We in this research surveyed susceptibility of A. baumannii isolates, the carbapenems and Aminoglycosides resistance patterns, and its association with IS Aba elements of A. baumannii isolates among burned and ICU patients in Tehran and Sari, Iran. We obtain consent from the patient for the publication of this report.

Methods

Bacterial isolates

During 2013, a total of 100 non-repetitive clinical isolates of A. baumannii were collected from the burned patients of a tertiary burn and ICU center in Tehran and Sari, Iran as described previously [1]. All of the patients have given his/her consent for the report to be published. All study-related materials before and during the trial were operated in accordance with national and/or local regulations, as well as with ICH good clinical practices (GCPs) guidelines.

Identification of Acinetobacter species

Initially, isolates were identified as A. baumannii using API-20NE system [15],[16]. All the clinical Isolates were kept at -20°C in CRYOBANK (Copan Diagnostics Inc., Canada) until further testing.

Bacterial identification

During a One year period, 100 specimens A. baumannii (MDR) were isolated from patients that were admitted to Intensive Care Unit and burned patients with proved nosocomial infections in Tehran and Sari(Iran). The strains were isolated from the trachea and burned skin. We considered a strain as MDR if it was resistant to two or more antibiotic classes. Patients had no bacterial infections at the time of admitted to hospital. All the samples were confirmed as A. baumanni by biochemical Tests.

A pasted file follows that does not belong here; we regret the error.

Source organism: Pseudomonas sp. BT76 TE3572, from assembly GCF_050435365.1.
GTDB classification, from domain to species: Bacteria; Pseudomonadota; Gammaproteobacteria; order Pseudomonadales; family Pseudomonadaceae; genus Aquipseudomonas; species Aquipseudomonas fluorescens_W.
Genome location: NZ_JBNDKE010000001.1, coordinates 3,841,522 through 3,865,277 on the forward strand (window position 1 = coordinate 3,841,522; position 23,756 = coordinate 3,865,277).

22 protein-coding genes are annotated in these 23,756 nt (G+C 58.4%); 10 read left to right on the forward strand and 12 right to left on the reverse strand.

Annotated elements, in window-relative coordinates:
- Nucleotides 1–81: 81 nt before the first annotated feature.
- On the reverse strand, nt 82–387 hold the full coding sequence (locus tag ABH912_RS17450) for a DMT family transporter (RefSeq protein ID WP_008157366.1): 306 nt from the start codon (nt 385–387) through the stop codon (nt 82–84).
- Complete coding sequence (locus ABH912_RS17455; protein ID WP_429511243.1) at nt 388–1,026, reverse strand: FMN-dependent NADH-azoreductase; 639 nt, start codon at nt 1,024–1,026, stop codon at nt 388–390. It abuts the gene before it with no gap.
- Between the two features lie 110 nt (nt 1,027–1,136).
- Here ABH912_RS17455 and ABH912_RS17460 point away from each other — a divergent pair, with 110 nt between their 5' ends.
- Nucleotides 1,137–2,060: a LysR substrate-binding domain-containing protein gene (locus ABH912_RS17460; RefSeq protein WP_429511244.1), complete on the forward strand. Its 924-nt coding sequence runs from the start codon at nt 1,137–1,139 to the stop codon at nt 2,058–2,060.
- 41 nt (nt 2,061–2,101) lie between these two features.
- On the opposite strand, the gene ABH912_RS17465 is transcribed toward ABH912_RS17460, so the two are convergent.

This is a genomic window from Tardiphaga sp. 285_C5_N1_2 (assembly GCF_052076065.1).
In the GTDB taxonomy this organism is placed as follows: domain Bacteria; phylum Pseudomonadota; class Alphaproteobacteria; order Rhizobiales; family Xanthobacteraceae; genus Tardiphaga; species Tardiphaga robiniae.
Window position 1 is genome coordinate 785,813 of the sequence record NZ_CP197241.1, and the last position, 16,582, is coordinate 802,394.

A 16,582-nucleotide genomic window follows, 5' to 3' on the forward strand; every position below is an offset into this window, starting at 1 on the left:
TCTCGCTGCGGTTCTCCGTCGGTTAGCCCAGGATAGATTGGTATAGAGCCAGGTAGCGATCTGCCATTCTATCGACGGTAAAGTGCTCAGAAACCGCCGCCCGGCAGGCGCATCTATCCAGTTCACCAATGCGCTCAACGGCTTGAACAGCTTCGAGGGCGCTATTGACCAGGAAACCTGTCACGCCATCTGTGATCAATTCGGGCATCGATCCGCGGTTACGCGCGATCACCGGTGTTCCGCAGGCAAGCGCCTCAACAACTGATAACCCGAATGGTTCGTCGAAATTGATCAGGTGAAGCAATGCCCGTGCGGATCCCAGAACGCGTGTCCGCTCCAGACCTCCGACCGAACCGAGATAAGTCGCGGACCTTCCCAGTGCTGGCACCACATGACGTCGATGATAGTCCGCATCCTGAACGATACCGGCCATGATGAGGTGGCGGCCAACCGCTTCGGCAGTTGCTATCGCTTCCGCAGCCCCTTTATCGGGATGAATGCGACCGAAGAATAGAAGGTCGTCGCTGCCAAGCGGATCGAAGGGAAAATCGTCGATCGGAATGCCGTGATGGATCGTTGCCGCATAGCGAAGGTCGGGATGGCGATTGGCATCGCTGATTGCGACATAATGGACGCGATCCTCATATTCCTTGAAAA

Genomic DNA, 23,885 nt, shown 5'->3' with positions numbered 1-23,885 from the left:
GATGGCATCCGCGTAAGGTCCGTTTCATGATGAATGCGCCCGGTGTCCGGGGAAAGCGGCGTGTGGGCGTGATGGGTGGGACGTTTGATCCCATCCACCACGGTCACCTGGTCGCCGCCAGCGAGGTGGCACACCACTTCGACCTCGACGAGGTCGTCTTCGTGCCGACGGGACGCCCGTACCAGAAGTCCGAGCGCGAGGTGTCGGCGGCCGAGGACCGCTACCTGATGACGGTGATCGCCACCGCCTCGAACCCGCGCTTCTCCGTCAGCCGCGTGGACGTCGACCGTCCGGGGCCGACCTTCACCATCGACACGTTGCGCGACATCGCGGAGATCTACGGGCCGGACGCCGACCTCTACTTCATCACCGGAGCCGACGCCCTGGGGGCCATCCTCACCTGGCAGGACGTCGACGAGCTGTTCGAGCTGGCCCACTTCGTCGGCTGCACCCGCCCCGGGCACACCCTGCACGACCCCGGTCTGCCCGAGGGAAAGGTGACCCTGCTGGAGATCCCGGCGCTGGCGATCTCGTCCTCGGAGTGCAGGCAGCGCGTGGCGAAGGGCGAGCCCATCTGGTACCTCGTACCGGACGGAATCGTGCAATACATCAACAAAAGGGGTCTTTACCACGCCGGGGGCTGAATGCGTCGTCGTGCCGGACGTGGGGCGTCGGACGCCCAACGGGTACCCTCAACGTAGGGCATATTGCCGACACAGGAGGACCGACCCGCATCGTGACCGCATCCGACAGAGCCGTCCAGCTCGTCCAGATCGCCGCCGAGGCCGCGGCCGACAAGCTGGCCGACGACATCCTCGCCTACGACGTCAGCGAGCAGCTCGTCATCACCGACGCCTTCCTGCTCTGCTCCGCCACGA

Antimicrobial susceptibility tests

Susceptibility to various antimicrobial agents was determined by the disc-diffusion method on Mueller Hinton agar recommended by the guidelines of Clinical and Laboratory Standards Institute (CLSI). Briefly, 0.1ml of a suspension of the test microorganism (1.5*10 8cfu /ml) was spread on Mueller-Hinton Agar (diameter, 90mm) (Merck), by the disc diffusion method for the following antimicrobial agents (Mast/Rosco) with concentrations: Streptomycin (10µg), Tobramycin (10µg), Gentamicin (10µg) Kanamycin (10µg), Imipenem (10µg) and Meropenem (10µg) were then placed on the agar plate and incubated at 37°C for 24h. The diameters of the zones of inhibition were measured and reported in mm.